Doc Beaven belonged to a devout Christian family. Because of his faith he chose to be a non-combatant and became a medic who never carried or fired a weapon. After teaching medics he went to Viet-Nam where he was sent to the 11th Armored Cavalry Regiment, the first and only independent Cavalry regiment in Viet-Nam. While only having 13,000 troopers during the war the regiment developed an elite reputation for combat and was commanded by the best of commanders, including George Patton’s son. Doc Beaven was awarded several decorations including the Purple Heart, and talks about life and the difficult choices in the war as well as the combat and those who served. Following the war, he became a physician and currently works in Correctional Medicine.
I have always been cautious of wartime memoirs and even the more realistic wartime fiction, particularly those memoirs and fictions of the Vietnam War, but having taught several of Tim O’Brien’s books in freshman courses, I have a deep respect for the literature that came out of the Vietnam War. I saw how it worked upon my students. Mostly I taught core classes where very few of the students actually wanted to be there, but reading about Vietnam straightened more than a few backs. I’m cautious about reading books from that moment in history because … you can’t read them and remain unaffected. And as is perhaps to be expected for someone of a generation that has never seen a draft, I have no stomach for war.
I began God, Me and the Blackhorse before COVID-19 became the life-altering specter that it has become, and I’ll be honest: I had to put it aside for a couple of weeks when things here in Montana looked bleak. But it’s a compelling read, and once the new normal of working from home and so forth had fallen into place, I found myself drawn back to Barry Beaven’s voice and experiences in his memoir.
His story isn’t the typical one coming out of Vietnam, either, so I learned a great deal about the function and realities of being a noncombatant medic on the front lines. There were a lot of good surprises in reading this book. For example, I knew going in that Beaven had taken the medic path in part because of his religious beliefs, so I expected something more like the memoirs of wartime chaplains that I’ve read, which tend to have more to do with either falling out of faith (disillusionment) or distinctly preachy in tone, mapping the faith lessons of battle onto the peacetime lives of readers who have never been. There’s nothing wrong with those types of books; it’s just that my own religious upbringing means I’ve already read so very many of them.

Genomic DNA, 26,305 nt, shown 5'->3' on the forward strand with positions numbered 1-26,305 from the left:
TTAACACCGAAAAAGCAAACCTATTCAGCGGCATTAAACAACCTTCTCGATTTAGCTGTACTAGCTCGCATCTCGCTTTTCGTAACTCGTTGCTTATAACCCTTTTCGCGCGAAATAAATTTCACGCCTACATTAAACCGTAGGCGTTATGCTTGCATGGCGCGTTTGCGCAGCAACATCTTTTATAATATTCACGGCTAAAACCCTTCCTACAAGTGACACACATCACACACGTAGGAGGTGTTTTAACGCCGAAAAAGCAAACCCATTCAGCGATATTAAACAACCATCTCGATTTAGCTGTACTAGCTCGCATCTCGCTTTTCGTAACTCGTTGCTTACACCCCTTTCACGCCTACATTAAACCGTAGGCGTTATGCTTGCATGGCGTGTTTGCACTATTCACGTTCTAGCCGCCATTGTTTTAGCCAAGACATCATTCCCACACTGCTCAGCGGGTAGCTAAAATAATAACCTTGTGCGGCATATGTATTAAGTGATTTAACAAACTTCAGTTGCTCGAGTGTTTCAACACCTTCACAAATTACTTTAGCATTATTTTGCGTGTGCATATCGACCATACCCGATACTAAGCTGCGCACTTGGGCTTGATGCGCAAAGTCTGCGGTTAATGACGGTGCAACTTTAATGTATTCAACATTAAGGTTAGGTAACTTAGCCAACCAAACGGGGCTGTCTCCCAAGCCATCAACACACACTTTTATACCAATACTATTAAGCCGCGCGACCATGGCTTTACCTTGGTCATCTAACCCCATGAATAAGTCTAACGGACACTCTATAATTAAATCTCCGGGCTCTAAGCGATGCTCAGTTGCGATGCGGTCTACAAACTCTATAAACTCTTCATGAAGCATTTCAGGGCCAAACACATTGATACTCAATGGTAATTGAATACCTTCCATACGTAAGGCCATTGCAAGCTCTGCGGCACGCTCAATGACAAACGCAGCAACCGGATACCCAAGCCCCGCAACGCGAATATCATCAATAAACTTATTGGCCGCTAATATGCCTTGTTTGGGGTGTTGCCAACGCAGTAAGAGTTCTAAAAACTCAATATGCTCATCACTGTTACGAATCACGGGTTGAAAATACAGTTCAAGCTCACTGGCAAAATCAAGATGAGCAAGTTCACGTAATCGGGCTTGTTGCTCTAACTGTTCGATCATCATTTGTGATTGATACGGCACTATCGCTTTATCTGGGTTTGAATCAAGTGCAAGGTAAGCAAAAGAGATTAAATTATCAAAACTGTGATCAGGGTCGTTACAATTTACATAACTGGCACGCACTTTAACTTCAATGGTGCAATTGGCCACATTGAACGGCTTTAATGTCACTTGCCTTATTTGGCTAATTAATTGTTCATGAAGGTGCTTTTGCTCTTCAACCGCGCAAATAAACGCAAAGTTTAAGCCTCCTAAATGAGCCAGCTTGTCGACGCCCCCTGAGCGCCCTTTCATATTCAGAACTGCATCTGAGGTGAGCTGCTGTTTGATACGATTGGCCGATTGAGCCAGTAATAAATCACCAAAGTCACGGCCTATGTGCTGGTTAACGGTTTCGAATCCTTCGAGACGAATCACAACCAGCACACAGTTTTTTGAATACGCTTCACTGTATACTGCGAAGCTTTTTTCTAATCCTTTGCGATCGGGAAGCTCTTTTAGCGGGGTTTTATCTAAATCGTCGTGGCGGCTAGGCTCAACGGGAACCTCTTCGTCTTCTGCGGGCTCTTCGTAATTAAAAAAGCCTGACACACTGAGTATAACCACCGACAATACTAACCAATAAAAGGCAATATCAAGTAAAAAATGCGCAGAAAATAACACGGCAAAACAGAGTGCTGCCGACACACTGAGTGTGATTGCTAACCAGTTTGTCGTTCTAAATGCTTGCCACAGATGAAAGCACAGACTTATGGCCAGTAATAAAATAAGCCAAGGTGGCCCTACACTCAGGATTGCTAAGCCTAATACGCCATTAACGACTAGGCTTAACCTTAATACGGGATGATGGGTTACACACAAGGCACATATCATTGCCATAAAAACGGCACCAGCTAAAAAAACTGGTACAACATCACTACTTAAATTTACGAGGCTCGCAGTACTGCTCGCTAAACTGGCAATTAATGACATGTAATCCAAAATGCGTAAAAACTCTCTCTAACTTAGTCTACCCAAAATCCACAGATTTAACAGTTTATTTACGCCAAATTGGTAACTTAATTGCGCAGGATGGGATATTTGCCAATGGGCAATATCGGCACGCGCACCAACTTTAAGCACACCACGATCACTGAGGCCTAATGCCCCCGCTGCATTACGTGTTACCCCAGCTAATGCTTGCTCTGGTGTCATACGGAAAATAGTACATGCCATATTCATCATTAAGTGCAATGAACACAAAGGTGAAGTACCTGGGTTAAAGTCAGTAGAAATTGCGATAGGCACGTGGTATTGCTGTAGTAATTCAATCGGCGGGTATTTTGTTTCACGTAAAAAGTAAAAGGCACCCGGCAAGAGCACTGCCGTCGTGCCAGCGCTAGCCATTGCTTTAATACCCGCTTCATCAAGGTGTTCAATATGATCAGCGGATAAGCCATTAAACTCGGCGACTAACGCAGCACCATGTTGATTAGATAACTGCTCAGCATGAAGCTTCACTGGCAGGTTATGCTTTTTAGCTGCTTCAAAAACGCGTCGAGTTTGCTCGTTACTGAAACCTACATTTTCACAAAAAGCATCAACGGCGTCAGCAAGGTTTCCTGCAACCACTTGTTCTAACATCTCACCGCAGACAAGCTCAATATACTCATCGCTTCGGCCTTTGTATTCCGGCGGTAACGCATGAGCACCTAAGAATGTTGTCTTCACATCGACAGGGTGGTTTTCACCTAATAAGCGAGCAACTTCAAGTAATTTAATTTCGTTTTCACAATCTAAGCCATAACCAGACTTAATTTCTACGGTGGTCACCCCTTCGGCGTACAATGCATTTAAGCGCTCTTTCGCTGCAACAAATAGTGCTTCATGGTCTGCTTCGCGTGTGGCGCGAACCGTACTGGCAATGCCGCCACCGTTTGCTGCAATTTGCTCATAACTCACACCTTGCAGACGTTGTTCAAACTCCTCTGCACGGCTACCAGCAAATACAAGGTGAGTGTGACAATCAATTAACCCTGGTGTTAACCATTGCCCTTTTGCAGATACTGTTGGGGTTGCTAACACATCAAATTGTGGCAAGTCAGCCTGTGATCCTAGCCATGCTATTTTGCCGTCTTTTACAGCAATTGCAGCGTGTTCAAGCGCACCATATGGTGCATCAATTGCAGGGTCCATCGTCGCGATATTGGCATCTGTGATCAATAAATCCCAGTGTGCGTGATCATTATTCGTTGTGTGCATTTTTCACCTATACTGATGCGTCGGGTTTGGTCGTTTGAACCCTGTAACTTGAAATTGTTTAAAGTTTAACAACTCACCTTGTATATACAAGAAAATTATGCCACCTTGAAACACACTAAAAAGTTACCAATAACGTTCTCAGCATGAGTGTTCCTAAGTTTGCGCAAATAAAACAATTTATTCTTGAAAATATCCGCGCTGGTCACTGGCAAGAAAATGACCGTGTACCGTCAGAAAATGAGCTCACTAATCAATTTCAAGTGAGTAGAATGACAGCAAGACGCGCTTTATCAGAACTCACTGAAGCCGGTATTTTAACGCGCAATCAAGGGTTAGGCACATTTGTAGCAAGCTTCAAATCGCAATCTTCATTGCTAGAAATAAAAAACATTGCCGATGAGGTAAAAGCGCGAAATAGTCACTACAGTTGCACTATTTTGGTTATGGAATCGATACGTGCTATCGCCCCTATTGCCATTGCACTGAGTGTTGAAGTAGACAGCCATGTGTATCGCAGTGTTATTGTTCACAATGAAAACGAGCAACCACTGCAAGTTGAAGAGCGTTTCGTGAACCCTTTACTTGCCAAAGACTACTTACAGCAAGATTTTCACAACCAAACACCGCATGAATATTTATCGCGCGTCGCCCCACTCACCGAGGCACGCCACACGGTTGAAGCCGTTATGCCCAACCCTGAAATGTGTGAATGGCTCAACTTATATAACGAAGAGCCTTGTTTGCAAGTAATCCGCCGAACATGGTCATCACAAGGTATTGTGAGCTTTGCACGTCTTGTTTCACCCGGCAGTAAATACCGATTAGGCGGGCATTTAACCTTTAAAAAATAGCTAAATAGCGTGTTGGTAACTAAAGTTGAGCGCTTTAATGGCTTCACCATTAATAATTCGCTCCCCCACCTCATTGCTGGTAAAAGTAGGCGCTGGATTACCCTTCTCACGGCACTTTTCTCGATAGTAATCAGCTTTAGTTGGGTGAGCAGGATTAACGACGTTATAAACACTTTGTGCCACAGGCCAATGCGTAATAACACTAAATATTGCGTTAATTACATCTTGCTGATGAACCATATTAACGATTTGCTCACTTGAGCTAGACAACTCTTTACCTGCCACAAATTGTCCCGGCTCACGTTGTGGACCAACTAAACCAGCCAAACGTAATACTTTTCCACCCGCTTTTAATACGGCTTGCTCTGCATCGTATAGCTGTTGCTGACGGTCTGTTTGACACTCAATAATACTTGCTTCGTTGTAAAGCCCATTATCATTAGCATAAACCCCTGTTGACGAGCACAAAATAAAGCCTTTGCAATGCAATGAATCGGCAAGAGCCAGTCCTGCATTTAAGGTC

Beaven is not preachy. His is also not a story of great disillusionment or loss of faith. From what I can tell, he had his reckonings, but he keeps his faith and is rightly proud of his decisions during that time to this day. His is the voice of a thoughtful observer, the kind who notices small details not just because they tended to save his life or help him save the lives of others on a regular basis, but because that’s the kind of storyteller he is. One of my favorite moments in which we watch Beaven watching others is this one: